Moms & Dads Should Be Monitored Together for Postpartum Depression.

A new study found that even mild, long-term depressive symptoms among moms lead to emotional problems for kids. Researchers also pointed out that one parent’s depression puts the other at risk.

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Source: Maressa Brown

The more we talk about mental health, the better—especially when it comes to expectant and new parents. After all, one parent’s struggle with depression puts the other at risk—and can affect a child’s emotional well-being, too. That’s the conclusion of a new study out of the Finnish Institute for Health and Welfare (THL).

Using data collected from the Children’s Sleep and Health study—in which over 1,600 expecting families in Finland were studied from the final stages of pregnancy through to when the child turned five—researchers looked at how depressive symptoms of both parents affected a child at ages two and five. They concluded that a dad’s depression lead to emotional problems for a child, such as hyperactivity, aggressiveness and anxiety, only if the mom was depressed, as well. Meanwhile, mom’s depressive symptoms, even if they were considered “mild,” affected the child regardless of a father’s depression.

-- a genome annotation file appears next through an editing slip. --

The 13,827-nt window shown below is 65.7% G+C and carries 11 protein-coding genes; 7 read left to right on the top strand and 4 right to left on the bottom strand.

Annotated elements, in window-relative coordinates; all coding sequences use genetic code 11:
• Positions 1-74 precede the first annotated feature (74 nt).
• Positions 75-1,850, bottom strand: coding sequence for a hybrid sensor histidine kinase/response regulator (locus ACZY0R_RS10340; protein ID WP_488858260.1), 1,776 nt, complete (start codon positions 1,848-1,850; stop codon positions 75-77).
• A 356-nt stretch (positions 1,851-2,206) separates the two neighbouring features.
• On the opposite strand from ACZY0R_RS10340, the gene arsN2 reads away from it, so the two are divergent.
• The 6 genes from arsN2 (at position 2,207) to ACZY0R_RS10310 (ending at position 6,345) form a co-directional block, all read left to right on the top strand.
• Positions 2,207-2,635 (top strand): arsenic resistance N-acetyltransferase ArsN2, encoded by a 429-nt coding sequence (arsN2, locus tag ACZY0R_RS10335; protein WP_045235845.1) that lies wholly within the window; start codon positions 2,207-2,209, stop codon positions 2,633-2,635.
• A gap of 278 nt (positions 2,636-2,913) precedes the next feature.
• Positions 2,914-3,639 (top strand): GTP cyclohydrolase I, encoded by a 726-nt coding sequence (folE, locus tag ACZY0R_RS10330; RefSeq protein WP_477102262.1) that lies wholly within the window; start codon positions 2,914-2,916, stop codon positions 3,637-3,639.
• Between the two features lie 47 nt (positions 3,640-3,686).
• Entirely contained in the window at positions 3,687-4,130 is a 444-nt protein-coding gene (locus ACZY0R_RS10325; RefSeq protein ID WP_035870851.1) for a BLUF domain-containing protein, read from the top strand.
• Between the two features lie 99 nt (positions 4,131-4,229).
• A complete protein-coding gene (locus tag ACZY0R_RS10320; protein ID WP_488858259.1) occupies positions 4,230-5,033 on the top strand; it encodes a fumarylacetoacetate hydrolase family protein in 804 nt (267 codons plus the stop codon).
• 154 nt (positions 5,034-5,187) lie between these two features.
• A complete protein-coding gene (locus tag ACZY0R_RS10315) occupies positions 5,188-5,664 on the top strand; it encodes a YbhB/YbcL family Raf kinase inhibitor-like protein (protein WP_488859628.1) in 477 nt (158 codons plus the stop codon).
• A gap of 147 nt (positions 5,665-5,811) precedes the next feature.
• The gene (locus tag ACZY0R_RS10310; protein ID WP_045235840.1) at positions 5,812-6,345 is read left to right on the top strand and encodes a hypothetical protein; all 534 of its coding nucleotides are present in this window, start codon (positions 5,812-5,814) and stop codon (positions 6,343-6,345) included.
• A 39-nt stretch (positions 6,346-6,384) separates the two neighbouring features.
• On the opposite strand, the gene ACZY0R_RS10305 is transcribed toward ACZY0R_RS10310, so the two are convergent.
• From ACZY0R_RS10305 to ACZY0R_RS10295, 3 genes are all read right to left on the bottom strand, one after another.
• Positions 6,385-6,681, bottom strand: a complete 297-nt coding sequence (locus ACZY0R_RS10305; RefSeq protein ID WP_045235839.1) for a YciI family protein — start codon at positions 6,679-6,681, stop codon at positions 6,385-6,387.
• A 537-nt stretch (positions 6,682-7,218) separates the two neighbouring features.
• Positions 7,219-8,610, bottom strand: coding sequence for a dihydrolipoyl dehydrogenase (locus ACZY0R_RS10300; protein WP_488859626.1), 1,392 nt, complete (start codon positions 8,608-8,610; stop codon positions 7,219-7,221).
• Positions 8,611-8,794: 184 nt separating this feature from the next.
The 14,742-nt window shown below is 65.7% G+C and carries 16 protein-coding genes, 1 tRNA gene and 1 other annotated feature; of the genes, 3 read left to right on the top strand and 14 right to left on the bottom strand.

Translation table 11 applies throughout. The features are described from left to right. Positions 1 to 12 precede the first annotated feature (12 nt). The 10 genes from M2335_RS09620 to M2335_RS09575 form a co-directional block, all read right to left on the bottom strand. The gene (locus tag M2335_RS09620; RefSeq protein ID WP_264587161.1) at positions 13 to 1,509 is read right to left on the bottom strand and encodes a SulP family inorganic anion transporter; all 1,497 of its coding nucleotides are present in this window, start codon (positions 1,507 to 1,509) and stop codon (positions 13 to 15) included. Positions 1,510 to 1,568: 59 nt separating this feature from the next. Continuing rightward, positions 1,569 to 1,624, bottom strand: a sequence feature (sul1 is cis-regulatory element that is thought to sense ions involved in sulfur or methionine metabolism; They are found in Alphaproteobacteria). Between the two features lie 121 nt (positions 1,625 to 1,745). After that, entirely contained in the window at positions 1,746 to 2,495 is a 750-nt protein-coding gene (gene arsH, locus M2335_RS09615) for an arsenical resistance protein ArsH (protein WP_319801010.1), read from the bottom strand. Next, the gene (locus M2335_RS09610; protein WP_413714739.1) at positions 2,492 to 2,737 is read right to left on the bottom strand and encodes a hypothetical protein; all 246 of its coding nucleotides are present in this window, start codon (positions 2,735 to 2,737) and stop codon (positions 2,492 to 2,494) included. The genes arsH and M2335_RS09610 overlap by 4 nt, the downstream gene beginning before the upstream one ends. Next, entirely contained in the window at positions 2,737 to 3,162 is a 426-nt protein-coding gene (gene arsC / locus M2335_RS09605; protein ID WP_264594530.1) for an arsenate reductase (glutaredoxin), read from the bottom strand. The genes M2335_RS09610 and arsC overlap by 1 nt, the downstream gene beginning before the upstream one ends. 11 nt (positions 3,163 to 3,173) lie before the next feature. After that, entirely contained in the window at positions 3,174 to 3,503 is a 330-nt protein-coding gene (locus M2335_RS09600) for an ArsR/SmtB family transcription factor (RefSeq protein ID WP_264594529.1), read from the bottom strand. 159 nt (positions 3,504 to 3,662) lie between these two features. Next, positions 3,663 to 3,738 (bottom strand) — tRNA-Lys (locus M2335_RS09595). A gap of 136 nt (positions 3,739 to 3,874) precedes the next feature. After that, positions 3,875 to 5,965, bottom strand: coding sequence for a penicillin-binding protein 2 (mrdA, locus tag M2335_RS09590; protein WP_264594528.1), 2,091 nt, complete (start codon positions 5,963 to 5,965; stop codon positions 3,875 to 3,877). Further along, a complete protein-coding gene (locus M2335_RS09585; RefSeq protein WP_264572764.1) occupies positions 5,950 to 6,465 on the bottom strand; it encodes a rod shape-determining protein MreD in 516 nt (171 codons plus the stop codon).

Visiting Researcher Johanna Pietikäinen from the Finnish Institute for Health and Welfare (THL) said in a press release on the study, “In families, depression experienced by the mother has a key impact on the child’s well-being.” The researchers recommend health care providers pay attention to depressive symptoms among moms from the time they’re pregnant through the child’s first birthday.

The researcher also pointed out that not only does suffering from depression before pregnancy put one at risk for moderate to severe depression during and after those nine months, but one partner’s depressive symptoms put the other partner at risk, as well. For that reason, the mental well-being of both parents should be monitored during pregnancy and after the baby is born. If one partner appears to be suffering from depression, the other should be examined.

This recommendation is particularly newsworthy, as Pietikäinen explained that “fathers’ psychological well-being is not necessarily covered by depression questionnaires in maternity clinics.”

Researchers also pinpointed the following as risk factors: sleep deprivation during pregnancy, stress, anxiety and a bad family

“Depression among parents both during and after pregnancy not only affects the person suffering from depression but also has a long-term impact on the well-being of the newborn child,” Pietikäinen explained. “Even in cases of mild depression, it is important that the symptoms are identified and the parents are offered support as early as possible, if necessary already during the pregnancy.”